28 November 2006

Owen and Riley and fiction in between

My brother Owen, who was really into wrestling (back in the days of the Sheik, the Fabulous Kangeroos, and Haystack Calhoun), used to do this thing where he'd pretend to slap me in the face and I'd fling my head to the appropriate side, and he'd slap again and I'd fling my head back the other way, and with each "slap" Owen would somehow make a slapping sound, presumably with his other hand. Back and forth, forth and back. It's nice to have a memory of playfulness with Owen.

What brings it to mind, though, is getting Writers' Reserve rejections back in the mail. I sent out a heap of them, and I've received two nixes so far, each like a slap in the face. I expect a whole bunch more slaps, and then hopefully at least one of the publishers out there will pinch my cheek affectionately and tell me I'm a mench and I'll get $1,500.

But let's back up a couple of days. The Fictitious Reading on Sunday night at the gallery above This Ain't the Rosedale Library featured very strong readings of fiction by John Degen and Jennifer LoveGrove, both perhaps better known as poets. The readings were followed by a really interesting onstage chat conducted by Kate Sutherland. My favourite part was when John said writing poetry and writing fiction were equally difficult, and they were both about writing sentences.

The audience was pretty small — maybe about 10 aside from readers and organizers. That never prevents it from being a good Fictitious night, and the featured writers always have a great time in our intimate little setting above Church Street. But it's a struggle to get audience out each time: each time it's largely a different audience. I continue to be surprised how few people from the various poetry series come out for Fictitious. Do most poets not read fiction? Are they unable to? Well, the lesson has been, reading after reading, that, while some writers do come out to Fictitious, it's readers of fiction that we have to reach to create audience.

Still, a good time, as they say, was had by all who attended. And most attendees were very generous when it came time to pass the hat and show appreciation for the two hours of art offered up.

I bought John's novel and look forward to reading it. I look forward equally to reading Jen's novel when she finishes it.

Tonight, Dana and I are going to see Adam Seelig's production of Thomas Bernhard's Ritter, Dene, Voss. Judging by Barlow's prediction, we'll miss the Lex stampede on Sunday's final PWYC.

And in Ottawa, Riley Tench has died. I met Riley for the first time just a few years ago at the Ottawa International Writers Festival. He was an old friend of Michael Dennis, Ian David Arlett, Ward Maxwell, and the sadly also late Dennis Tourbin' they all met up, I think, in Peterborough in the late seventies/early eighties. Didn't know Riley well, but liked him. I think he had been away from poetry for a couple of decades and was just coming back to it and was glad to have other writers to talk with. His funeral is this weekend. Michael tells me that bill bissett will be making the trip to Ottawa to lead a chant at the service, at the request of Riley's family. That's a beautiful idea.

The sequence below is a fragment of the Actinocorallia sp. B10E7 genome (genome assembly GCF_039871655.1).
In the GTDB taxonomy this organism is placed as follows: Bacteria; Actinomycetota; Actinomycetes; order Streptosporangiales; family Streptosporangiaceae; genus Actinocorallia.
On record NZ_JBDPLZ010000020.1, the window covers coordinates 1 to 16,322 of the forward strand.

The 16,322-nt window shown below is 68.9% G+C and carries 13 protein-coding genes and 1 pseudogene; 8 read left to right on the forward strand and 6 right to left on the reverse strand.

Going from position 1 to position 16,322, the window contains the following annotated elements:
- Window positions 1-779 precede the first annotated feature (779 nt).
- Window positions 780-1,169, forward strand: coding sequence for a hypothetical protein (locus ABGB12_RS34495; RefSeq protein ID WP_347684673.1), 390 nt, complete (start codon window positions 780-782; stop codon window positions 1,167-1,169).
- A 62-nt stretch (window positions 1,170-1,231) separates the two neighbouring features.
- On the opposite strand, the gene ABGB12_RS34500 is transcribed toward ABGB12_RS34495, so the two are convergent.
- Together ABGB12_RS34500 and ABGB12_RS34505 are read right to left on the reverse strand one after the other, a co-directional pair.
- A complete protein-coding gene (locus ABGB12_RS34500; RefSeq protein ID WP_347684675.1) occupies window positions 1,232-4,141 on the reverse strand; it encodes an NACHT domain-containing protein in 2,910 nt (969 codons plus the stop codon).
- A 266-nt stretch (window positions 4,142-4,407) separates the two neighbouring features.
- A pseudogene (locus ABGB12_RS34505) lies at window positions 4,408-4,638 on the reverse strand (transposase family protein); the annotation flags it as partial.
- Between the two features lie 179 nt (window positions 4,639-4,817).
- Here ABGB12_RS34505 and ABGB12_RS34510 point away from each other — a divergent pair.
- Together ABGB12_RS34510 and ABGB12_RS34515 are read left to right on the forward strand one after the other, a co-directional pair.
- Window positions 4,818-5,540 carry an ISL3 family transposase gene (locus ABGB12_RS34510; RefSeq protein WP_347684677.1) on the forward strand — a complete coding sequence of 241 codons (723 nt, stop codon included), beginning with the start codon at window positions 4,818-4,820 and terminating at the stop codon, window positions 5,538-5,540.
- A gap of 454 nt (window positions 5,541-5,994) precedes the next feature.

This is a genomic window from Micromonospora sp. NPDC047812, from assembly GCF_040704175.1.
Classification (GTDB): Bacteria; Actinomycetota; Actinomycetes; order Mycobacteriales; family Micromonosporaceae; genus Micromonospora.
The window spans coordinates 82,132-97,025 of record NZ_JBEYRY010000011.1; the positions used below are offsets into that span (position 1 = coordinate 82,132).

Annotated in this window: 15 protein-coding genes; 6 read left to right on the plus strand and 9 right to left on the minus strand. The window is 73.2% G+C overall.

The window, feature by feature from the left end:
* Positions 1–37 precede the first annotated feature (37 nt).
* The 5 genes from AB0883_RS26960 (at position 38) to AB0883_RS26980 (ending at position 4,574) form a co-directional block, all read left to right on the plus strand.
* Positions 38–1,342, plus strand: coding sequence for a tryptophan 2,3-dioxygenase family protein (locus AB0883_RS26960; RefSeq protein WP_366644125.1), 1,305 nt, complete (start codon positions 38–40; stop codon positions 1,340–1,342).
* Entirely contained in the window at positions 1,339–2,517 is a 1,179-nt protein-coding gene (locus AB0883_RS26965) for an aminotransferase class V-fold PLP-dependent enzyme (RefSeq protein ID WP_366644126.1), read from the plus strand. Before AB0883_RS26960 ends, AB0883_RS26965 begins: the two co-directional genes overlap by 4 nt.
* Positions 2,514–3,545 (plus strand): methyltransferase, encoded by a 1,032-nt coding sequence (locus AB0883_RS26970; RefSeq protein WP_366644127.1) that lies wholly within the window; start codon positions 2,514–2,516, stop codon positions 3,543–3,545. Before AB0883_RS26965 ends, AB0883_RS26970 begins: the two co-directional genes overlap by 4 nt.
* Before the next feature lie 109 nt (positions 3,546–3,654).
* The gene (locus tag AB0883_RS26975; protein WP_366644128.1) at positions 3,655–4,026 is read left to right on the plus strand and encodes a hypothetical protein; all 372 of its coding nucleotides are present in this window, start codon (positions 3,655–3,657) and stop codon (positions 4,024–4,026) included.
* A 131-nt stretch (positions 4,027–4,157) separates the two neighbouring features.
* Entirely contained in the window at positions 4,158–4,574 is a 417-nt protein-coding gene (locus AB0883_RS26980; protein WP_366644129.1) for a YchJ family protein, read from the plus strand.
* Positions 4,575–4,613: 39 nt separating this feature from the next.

Over and out.


At November 29, 2006 2:56 pm , Blogger melmoth said...

The phenomenon of the writer you speak of (i.e. the poet and/or fiction writer) and their proclivity towards poetry or prose is an interesting one. Some writers are comfortable moving between the two, while others are strictly devoted to the one art form. I think of Joyce and Stein who began as poets but developed into fiction pioneers, yet their 'prose' could hardly be said to be prosaic. In fact, their work in poetry gave them a greater and more flexible facility with language when it came to create fiction.
It was only later in his career that bpNichol actually began writing anything resembling extended fiction; and while his poetry drew on North American sources of expression, his fiction had a more European flavour (might make a good exploratory thesis). Whereas, there are writers who are strictly poets and see fiction as a lesser language art, and there are also fictioneers who (as far as I know) didn't write poetry but whose fiction towers above most poetry - I'm thinking of writers like Pynchon here.
As far as John Degen's assertion that poetry and fiction are the same in that they both are sentence-based, nothing could be farther from the truth, except of course for those poets who write poetry as if it were prose; and then I question whether it is poetry at all. Case in point: most of the haiku I've read do not have any sentence structure, but rather rely on juxtaposed phrases without grammatical sequitur.

At December 03, 2006 2:05 pm , Blogger roxword said...

the old wrestling days...lemme see...i remember sweet daddy seekie and maurice the magnificent and my personal fave, white owl...way back in the day when the audience decided whether or not a "wrestler" would fake elbow hammer his opponent when he got him wrapped up in the turnbuckle. they were our TV superheroes (besides roy rogers and superman)...today we watch fake reality shows and comicbook movies with multi-million dollar special effects, but pretend fighting between brothers is best.


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